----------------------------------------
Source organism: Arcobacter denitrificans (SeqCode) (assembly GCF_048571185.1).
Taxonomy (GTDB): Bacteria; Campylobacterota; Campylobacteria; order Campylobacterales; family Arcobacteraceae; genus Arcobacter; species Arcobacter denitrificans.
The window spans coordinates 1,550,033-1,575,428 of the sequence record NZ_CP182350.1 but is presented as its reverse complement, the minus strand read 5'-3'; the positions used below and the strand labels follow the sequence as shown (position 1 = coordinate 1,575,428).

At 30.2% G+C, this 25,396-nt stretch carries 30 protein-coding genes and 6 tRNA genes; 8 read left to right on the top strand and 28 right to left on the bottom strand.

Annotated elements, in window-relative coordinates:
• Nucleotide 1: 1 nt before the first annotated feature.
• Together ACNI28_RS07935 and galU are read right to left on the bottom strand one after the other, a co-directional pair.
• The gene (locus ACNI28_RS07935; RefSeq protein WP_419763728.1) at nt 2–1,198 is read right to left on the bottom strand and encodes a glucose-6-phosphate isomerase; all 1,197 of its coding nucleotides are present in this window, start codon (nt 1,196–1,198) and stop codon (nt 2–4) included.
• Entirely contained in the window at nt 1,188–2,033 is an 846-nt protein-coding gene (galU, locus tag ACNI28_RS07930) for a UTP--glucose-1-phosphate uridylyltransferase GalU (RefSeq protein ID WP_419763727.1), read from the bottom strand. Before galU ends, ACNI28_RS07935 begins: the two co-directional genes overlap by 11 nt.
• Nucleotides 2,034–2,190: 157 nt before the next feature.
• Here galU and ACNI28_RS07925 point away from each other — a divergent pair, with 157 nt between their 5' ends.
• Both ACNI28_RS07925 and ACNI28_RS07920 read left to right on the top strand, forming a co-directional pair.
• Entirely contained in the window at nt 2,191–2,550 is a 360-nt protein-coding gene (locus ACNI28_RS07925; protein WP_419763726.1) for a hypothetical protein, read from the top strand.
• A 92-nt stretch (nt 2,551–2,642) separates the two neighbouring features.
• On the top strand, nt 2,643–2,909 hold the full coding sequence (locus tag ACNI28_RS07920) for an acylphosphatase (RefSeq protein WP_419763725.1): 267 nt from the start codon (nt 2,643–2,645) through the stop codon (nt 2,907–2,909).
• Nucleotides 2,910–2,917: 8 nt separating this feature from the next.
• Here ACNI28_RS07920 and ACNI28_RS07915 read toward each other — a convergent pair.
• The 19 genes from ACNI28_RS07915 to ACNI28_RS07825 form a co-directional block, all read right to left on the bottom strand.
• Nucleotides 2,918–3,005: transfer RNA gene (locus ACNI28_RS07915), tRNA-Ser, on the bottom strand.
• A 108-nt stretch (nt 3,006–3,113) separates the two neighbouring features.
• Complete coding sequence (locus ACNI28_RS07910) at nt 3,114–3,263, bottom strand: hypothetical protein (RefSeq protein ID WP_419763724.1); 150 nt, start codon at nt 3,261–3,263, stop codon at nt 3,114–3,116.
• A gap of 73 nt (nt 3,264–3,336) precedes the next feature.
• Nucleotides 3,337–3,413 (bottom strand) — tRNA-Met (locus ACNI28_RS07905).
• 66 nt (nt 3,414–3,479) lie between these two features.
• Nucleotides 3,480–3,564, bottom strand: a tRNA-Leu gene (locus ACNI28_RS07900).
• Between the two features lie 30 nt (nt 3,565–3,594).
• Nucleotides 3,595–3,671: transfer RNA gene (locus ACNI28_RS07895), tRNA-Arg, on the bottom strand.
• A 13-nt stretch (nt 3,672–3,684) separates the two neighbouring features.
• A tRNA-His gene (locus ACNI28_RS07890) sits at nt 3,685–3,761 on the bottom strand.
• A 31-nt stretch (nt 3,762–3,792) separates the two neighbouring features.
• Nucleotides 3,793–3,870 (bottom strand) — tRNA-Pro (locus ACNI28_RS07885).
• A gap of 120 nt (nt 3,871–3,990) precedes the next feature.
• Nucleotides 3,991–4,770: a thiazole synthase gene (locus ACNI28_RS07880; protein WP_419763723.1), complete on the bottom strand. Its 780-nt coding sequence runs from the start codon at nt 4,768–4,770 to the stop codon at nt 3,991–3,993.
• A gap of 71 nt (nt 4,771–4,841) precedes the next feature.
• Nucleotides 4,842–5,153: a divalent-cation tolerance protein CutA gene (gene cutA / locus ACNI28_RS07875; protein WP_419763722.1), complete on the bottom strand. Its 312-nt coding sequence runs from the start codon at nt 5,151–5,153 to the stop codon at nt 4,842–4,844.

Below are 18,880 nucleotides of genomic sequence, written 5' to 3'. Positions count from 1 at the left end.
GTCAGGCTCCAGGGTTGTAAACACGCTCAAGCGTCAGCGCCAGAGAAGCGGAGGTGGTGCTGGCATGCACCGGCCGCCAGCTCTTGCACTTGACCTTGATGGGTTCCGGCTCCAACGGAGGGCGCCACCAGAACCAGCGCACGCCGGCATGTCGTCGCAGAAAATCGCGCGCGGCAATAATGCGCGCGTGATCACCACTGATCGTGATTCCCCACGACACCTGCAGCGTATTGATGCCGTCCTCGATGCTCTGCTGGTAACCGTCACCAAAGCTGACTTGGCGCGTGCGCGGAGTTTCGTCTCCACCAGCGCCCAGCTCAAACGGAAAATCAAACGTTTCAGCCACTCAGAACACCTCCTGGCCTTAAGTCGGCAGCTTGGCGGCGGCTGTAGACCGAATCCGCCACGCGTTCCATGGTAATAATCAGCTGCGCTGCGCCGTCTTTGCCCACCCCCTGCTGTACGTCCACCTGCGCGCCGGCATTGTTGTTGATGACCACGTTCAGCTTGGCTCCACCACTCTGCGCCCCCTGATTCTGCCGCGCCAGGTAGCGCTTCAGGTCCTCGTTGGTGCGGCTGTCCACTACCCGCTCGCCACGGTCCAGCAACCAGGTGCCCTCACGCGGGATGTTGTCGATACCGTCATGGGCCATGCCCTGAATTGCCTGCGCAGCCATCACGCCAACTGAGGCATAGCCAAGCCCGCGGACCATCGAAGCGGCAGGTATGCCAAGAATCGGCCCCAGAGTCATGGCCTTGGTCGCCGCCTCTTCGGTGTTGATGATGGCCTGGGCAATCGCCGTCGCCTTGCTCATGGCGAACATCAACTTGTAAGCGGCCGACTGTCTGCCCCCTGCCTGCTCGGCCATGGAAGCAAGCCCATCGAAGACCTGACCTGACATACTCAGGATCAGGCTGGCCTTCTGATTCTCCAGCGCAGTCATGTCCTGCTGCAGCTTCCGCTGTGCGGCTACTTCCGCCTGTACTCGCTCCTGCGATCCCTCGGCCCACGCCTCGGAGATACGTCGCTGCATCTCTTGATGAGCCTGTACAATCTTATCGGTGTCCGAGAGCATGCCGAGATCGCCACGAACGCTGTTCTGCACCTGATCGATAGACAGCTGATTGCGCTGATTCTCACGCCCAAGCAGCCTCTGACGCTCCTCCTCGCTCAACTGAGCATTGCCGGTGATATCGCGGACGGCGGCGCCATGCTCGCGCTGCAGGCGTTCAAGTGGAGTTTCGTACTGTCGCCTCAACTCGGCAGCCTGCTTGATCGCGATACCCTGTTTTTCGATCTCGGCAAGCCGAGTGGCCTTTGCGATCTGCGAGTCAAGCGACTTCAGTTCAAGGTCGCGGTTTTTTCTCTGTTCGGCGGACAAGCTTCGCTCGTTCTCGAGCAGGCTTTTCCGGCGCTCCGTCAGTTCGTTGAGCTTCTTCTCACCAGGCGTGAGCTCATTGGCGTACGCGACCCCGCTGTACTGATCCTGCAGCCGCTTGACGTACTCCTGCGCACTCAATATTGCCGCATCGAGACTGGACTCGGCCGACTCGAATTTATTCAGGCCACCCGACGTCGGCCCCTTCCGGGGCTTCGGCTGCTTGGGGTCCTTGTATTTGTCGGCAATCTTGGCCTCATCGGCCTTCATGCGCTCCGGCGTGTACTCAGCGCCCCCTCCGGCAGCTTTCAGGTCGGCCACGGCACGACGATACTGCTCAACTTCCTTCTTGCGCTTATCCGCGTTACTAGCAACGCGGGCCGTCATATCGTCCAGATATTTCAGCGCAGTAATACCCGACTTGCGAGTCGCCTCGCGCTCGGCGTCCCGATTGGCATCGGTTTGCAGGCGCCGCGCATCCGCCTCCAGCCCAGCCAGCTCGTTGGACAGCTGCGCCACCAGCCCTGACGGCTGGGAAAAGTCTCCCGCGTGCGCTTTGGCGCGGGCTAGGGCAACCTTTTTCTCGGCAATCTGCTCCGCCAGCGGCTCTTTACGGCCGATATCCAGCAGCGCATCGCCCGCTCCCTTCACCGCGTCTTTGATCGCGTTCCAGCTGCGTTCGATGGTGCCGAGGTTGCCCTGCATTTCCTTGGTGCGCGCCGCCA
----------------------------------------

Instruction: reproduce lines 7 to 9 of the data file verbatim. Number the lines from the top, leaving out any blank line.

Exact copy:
• Together ACNI28_RS07935 and galU are read right to left on the bottom strand one after the other, a co-directional pair.
• The gene (locus ACNI28_RS07935; RefSeq protein WP_419763728.1) at nt 2–1,198 is read right to left on the bottom strand and encodes a glucose-6-phosphate isomerase; all 1,197 of its coding nucleotides are present in this window, start codon (nt 1,196–1,198) and stop codon (nt 2–4) included.
• Entirely contained in the window at nt 1,188–2,033 is an 846-nt protein-coding gene (galU, locus tag ACNI28_RS07930) for a UTP--glucose-1-phosphate uridylyltransferase GalU (RefSeq protein ID WP_419763727.1), read from the bottom strand. Before galU ends, ACNI28_RS07935 begins: the two co-directional genes overlap by 11 nt.